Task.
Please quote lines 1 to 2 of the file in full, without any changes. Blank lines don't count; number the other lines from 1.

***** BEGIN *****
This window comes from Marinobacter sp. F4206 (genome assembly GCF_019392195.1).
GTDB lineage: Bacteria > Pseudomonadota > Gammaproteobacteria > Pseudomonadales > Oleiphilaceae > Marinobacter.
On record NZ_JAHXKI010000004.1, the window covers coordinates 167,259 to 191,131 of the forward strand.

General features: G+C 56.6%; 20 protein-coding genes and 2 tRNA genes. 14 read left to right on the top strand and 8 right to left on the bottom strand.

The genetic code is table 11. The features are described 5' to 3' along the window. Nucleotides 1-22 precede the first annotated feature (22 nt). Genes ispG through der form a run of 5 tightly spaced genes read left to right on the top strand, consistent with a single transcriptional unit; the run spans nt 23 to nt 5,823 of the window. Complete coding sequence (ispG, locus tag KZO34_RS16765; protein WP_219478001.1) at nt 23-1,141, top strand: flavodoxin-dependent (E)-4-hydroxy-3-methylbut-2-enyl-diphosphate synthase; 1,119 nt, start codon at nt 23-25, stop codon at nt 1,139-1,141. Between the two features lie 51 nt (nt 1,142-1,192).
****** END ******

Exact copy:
This window comes from Marinobacter sp. F4206 (genome assembly GCF_019392195.1).
GTDB lineage: Bacteria > Pseudomonadota > Gammaproteobacteria > Pseudomonadales > Oleiphilaceae > Marinobacter.